South Africa is a country rich in minerals and precious metals, with a vital mining industry aimed at taking gold, diamonds, platinum and other products such as copper, iron and coal out of the earth.
Mines are major employers, with thousands of individuals involved in a single operation, often working around the clock to extract the valuable content.
In considering the security and safety practices for the South African mining industry there are a myriad of factors to take into account. External threats such as organized crime or terrorism are ever present, but so too are internal security concerns, focused on the opportunistic theft of both mined product and equipment. On the safety side, mine operators need to be prepared in the event of a rockslide or mine collapse or some other natural or manmade disaster.
Working together, the mining industry and security providers are taking a holistic approach, examining each part of the operation and devising a security and safety plan that will encompass the various scenarios.
Often it starts at the perimeter of the mining operation, setting up fences and incorporating intrusion systems, video and video analytics so security personnel can monitor from a single point the activity at the furthest reaches of the facility.
Additionally, they can then deploy those same video systems on internal operations such as viewing product as it moves along conveyors for both security and process management purposes. Through analytics, someone monitoring the system will be alerted if there is a change from the norm, such as a piece of ore falling off or being removed from the moving belt. The video systems can also be used to monitor productivity and alert viewers to areas where processes can be improved.
Video and asset tracking are also being used to keep track of equipment. In mines dealing in lower-value ores, for instance, the theft of machinery and vehicles may be a bigger threat than theft of the product itself.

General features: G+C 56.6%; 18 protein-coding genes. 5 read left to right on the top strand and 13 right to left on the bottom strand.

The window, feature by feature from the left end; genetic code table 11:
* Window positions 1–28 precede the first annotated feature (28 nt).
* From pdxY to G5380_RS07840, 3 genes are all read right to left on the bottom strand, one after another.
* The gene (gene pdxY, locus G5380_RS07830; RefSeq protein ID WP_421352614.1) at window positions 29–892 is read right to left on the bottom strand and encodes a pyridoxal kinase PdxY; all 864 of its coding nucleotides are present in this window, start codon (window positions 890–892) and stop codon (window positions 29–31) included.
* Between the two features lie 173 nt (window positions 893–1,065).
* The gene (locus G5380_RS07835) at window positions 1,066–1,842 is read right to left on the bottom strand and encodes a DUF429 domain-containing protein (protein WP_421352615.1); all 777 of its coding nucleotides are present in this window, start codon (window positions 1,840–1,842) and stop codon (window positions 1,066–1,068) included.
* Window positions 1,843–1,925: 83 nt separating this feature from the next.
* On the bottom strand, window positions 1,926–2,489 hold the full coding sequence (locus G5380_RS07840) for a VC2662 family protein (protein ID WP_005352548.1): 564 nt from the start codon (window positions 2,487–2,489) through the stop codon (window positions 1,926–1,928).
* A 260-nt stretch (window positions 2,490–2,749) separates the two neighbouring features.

Time and attendance systems built into access control platforms can monitor the hundreds or thousands of people entering and exiting the mine. In the event of a disaster, that same system can be tapped to provide an accurate count of workers who may be trapped or missing.
Unique to the high-value mining industry, security is also incorporating random searches and even low-dose X-rays integrated with video and access control systems to periodically check for individuals who may try to smuggle valuable minerals and metals out as they exit. Some workers go so far as to swallow the ore, which is where the X-rays come in.
Another challenge for security is the very nature of the location of the mines. Some areas are threatened by rain and lightning; others are imperiled by dry, cold and dust; and yet other sites have the test of extreme high humidity. As a result, system components such as cameras and sensors need to be built to withstand these extremes of temperature and climate and the overall systems need back up capabilities and redundancy to weather power outages from storms.
Listening to and reacting to the specific needs of an industry, such as South Africa’s mining sector, is resulting in unified enterprise solutions that cover its many needs, from managing and protecting people to tracking equipment and to ensuring the security of valuable assets.
What other mining security concerns do you consider? Please leave me a comment below.
Source: Tyco Blog